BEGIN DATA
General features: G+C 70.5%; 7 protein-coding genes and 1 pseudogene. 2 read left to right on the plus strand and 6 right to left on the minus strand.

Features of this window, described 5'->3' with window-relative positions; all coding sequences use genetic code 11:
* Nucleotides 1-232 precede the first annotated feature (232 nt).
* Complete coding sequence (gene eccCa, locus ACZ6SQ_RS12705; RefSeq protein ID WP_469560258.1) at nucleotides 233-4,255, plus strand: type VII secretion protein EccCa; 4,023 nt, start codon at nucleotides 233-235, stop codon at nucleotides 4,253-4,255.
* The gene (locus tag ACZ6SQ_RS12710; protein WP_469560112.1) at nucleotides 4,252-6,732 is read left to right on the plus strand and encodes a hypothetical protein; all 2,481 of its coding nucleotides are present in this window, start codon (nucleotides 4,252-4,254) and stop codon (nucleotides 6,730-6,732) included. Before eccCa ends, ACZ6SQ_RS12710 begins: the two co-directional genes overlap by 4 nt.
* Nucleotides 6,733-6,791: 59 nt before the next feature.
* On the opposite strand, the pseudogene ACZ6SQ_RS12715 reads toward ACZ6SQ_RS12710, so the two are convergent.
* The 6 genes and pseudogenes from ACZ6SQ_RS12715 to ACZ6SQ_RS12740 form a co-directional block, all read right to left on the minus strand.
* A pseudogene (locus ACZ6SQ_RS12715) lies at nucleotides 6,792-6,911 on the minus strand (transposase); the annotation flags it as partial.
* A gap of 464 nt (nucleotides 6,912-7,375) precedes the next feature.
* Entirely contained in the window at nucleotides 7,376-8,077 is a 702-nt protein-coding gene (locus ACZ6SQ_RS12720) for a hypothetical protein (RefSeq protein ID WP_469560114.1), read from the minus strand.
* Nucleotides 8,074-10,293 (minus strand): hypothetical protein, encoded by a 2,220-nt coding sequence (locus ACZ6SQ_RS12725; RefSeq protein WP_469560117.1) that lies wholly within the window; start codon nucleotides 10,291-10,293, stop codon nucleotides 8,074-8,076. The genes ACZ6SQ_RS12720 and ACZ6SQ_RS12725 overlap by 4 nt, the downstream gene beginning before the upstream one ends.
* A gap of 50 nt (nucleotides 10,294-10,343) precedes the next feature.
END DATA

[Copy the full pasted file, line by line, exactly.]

General features: G+C 70.5%; 7 protein-coding genes and 1 pseudogene. 2 read left to right on the plus strand and 6 right to left on the minus strand.

Features of this window, described 5'->3' with window-relative positions; all coding sequences use genetic code 11:
* Nucleotides 1-232 precede the first annotated feature (232 nt).
* Complete coding sequence (gene eccCa, locus ACZ6SQ_RS12705; RefSeq protein ID WP_469560258.1) at nucleotides 233-4,255, plus strand: type VII secretion protein EccCa; 4,023 nt, start codon at nucleotides 233-235, stop codon at nucleotides 4,253-4,255.
* The gene (locus tag ACZ6SQ_RS12710; protein WP_469560112.1) at nucleotides 4,252-6,732 is read left to right on the plus strand and encodes a hypothetical protein; all 2,481 of its coding nucleotides are present in this window, start codon (nucleotides 4,252-4,254) and stop codon (nucleotides 6,730-6,732) included. Before eccCa ends, ACZ6SQ_RS12710 begins: the two co-directional genes overlap by 4 nt.
* Nucleotides 6,733-6,791: 59 nt before the next feature.
* On the opposite strand, the pseudogene ACZ6SQ_RS12715 reads toward ACZ6SQ_RS12710, so the two are convergent.
* The 6 genes and pseudogenes from ACZ6SQ_RS12715 to ACZ6SQ_RS12740 form a co-directional block, all read right to left on the minus strand.
* A pseudogene (locus ACZ6SQ_RS12715) lies at nucleotides 6,792-6,911 on the minus strand (transposase); the annotation flags it as partial.
* A gap of 464 nt (nucleotides 6,912-7,375) precedes the next feature.
* Entirely contained in the window at nucleotides 7,376-8,077 is a 702-nt protein-coding gene (locus ACZ6SQ_RS12720) for a hypothetical protein (RefSeq protein ID WP_469560114.1), read from the minus strand.
* Nucleotides 8,074-10,293 (minus strand): hypothetical protein, encoded by a 2,220-nt coding sequence (locus ACZ6SQ_RS12725; RefSeq protein WP_469560117.1) that lies wholly within the window; start codon nucleotides 10,291-10,293, stop codon nucleotides 8,074-8,076. The genes ACZ6SQ_RS12720 and ACZ6SQ_RS12725 overlap by 4 nt, the downstream gene beginning before the upstream one ends.
* A gap of 50 nt (nucleotides 10,294-10,343) precedes the next feature.